Unfortunately, "Conversations With A Killer"'s biggest flaw is Bundy himself. I feel really bad for Michaud and Aynesworth; they honestly try to write a ground-breaking book about the case, and Bundy promises them before the interviews that he will reveal to them "the truth about everything." How could any print journalist say no? Rather than embarking on the horizon of a new look at Ted Bundy, however, the duo are instead treated to interview after interview of Bundy whipping them around this way and that, never once giving them the kind of information they need.
After initially being asked point-blank about his whereabouts during the crimes he is committed of and clamming up immediately, Bundy is instead offered the ability to speak of these crimes in the third-person, freeing him from self-incrimination. Instead of offering any new outlooks, however, Bundy dances about, choosing to "speculate" about the killer's mental workings and treating us to paragraph after paragraph of half-baked, psycho-analytical noodlings. I'm surprised Michaud and Aynesworth didn't fall asleep while interviewing him; when Bundy's not pumping his side of the testimony full of mostly-nonsensical, winding explanations of the "killer's" mindset, he chooses to be very vague about his choice of words, offering a lot of "could be" and "might have been that, also might have been this" and "I don't know". And, of course, he denies absolutely everything about his involvement in these crimes, standing infuriatingly adamant about his innocence all the while. Michaud and Ayneworth ask him numerous times about his whereabouts during crimes or about the testimony of witnesses, and Bundy is rarely ever able to give them an answer, either sidestepping the question and weaseling his way into another subject, or simply refusing to answer at all.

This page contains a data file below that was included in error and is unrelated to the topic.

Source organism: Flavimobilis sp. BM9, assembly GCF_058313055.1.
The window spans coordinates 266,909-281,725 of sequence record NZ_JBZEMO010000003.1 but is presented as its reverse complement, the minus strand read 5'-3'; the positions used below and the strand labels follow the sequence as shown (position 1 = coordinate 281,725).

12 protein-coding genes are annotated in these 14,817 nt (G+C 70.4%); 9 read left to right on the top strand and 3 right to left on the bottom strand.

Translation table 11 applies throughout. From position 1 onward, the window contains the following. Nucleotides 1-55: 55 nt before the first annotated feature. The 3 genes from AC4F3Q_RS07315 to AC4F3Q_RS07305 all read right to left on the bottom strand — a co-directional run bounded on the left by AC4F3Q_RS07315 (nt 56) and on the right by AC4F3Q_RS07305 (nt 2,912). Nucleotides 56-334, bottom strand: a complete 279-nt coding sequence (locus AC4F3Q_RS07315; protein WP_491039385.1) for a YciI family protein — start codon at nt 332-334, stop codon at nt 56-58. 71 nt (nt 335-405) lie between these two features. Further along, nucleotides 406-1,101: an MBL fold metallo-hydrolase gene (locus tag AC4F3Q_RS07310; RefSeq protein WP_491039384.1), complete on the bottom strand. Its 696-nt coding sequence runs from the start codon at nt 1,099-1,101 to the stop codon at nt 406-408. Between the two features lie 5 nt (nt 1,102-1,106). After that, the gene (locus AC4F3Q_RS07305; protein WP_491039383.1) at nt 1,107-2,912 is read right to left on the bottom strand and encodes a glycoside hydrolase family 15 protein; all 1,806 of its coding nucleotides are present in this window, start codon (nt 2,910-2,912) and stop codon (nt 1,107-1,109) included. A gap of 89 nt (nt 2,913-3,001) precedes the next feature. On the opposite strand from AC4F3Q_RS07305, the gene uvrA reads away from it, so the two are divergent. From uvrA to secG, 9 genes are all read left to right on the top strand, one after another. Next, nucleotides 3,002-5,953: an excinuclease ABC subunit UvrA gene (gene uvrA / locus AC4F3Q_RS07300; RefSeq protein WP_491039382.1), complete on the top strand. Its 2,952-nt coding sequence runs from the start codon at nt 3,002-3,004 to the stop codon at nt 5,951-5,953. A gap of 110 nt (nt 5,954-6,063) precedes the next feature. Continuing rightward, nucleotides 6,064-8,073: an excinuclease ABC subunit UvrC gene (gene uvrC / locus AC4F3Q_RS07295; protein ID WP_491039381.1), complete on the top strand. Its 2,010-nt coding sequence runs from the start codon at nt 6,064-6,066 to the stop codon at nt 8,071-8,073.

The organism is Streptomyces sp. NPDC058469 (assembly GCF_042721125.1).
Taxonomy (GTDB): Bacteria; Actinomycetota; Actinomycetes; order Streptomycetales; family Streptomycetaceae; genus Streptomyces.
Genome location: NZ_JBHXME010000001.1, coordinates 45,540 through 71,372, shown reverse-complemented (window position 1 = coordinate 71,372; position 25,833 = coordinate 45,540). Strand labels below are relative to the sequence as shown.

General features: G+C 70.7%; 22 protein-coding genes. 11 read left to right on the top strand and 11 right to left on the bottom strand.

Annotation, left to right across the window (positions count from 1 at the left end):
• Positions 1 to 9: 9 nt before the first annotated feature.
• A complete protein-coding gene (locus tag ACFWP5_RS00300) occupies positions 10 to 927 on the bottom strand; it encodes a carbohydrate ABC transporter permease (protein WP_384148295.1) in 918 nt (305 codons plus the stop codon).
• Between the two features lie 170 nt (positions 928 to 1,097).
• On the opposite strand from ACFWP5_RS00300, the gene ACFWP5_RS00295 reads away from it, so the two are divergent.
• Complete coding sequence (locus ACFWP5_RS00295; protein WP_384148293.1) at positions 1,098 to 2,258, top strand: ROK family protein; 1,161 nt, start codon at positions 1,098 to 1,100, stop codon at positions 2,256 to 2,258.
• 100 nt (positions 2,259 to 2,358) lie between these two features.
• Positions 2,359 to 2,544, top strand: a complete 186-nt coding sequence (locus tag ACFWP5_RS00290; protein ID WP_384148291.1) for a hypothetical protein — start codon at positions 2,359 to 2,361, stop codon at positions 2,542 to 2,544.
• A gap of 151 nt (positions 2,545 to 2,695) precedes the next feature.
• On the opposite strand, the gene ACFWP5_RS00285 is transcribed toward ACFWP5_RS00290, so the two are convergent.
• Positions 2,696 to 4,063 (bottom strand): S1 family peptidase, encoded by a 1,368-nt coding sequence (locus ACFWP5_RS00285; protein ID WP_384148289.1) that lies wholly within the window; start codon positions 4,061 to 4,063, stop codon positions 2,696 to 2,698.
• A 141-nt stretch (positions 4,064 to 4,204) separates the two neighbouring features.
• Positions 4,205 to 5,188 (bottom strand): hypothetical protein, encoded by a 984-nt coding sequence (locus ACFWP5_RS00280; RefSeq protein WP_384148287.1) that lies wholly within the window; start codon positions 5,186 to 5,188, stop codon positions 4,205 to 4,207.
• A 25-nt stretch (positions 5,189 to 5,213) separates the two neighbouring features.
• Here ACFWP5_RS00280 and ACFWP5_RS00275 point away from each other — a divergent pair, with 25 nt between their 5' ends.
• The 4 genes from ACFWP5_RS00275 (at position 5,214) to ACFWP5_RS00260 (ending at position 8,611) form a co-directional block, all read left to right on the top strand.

The book does have a few positive marks, as few as they are. The first few chapters of the book do offer a decent, albiet selective, history of Bundy from youth to the (then) present, revealing an education in words passed on by his mother, crippling shyness during high school, and his strange fetish with socks. Also detailed are his struggles with bi-polar disorder, using his escape from jail in Glenwood Springs as a compelling example. Lastly, one can glimpse some truths behind Bundy's words, including the dangerous influences that both "stress" and pornography had on his transformation into a serial killer. However, while these are great tidbits for a newcomer to Bundy's persona, they're not nearly enough to provide one with a fulfilling look at the man and his life & doings.
As for Michaud and Aynesworth, they humble Bundy at the beginning and are eager to try new approaches, but as the book is chronological, it is easy to grasp their growing impatience with Ted's mind games. Aynesworth gets especially agitated, and his multiple outbursts of anger at Bundy (only to be met with smiles, jokes, denial, irritation, and sidestepping on Bundy's end) are by far the most interesting parts of the book. And that's got to be a sad statement: that the anger of one of the authors at the subject of the book is ultimately more interesting than the sum of the book's parts.